Natural Selection And Common Evolution And Charles Darwin's Theory Of Evolution

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Charles Darwin was born in 1809. He studied both medicine and theology before he travelled to the Galapagos Islands on a British mapping expedition. Darwin became interested in the natural world which was initiated when he observed how different species of birds appeared in different environments. Darwin and Alfred Russell Wallace developed the theory of evolution which was a major step in science (Keegan, 2011). His writings were based on 5 principles that he put together from his observations: Perpetual change, Multiplication of species – how new species are created via the transformation of existing species, Gradualism – how large differences in characteristics among species are the result of the culmination of many small gradual changes that occur continuously over a long period of time, Natural selection – how there is genetic variation within populations that are inheritable and those that have advantageous characteristics have a better chance of survival and reproduction and Common Descent. Common descent – how all species have descended from a common ancestor. His theory stated that all organisms currently living on the earth share a common genetic heritage. This meant that all living organisms descended from a single original species and the last common ancestor is believed to have been on earth about 3.9 billion years ago. This…show more content…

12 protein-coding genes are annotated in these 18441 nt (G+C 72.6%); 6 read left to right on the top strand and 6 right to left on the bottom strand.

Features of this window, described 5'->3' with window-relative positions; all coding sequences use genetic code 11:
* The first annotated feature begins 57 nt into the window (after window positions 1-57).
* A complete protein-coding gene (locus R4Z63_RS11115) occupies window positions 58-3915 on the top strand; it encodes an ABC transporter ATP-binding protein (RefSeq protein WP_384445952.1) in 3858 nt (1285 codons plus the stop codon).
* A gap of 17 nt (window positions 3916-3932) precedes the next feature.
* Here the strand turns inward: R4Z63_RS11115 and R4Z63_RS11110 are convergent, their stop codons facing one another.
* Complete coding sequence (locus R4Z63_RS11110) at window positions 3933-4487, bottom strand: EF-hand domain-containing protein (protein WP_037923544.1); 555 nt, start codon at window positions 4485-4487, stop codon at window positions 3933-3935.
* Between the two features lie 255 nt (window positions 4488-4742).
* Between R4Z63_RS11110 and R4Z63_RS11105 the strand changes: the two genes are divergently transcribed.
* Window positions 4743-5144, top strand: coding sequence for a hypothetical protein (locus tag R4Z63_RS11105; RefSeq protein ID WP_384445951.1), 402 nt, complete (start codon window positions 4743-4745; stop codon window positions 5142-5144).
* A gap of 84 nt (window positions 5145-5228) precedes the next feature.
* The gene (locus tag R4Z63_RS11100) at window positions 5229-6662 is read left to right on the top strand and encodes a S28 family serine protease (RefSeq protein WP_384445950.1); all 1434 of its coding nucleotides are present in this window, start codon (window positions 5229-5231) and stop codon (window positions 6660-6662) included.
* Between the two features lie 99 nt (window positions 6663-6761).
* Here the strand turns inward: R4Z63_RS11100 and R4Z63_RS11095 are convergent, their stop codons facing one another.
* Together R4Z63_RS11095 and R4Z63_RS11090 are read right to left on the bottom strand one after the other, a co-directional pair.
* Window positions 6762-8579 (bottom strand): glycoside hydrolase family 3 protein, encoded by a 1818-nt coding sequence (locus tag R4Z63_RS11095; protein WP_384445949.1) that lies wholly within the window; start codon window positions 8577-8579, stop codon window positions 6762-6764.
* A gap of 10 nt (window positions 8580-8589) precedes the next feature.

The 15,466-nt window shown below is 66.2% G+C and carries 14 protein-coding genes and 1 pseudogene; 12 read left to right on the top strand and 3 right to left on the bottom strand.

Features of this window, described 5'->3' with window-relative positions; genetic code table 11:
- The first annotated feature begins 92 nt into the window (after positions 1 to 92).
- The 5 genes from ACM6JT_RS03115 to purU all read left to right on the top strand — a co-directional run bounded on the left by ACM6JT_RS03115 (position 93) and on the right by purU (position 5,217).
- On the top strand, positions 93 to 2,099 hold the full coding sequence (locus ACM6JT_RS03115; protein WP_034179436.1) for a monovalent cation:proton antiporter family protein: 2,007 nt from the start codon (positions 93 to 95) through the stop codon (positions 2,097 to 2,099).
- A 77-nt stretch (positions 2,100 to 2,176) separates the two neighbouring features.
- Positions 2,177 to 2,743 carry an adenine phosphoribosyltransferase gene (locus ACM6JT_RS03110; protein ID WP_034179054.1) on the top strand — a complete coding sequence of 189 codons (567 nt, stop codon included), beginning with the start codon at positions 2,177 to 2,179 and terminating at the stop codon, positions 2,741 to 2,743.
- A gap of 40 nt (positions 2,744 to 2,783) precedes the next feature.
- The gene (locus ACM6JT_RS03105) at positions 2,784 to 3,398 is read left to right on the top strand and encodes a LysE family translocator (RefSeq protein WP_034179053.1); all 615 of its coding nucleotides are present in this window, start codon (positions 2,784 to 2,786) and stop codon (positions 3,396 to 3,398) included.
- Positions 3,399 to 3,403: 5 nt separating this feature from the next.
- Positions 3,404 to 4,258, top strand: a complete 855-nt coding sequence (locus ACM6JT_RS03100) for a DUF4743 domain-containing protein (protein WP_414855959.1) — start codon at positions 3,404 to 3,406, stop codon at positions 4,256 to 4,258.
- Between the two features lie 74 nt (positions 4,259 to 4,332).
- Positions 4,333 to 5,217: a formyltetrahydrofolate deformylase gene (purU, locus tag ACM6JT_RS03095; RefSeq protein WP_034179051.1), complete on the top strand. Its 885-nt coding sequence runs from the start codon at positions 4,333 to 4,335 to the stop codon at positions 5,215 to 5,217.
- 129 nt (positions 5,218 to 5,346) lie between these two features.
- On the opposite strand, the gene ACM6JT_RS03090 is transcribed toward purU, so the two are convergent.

There is asymmetry in how natural selection and common ancestry relate to each other in Darwin’s theory as natural selection need not have caused any of the traits we observe today to get evidence for common ancestry. However, when looking for evidence for natural selection, Darwin thought of present day animals as tracing back to common ancestors. In his theory he insinuated that the adaptations that occur in natural selection are modifications of ancestral traits (Sober,

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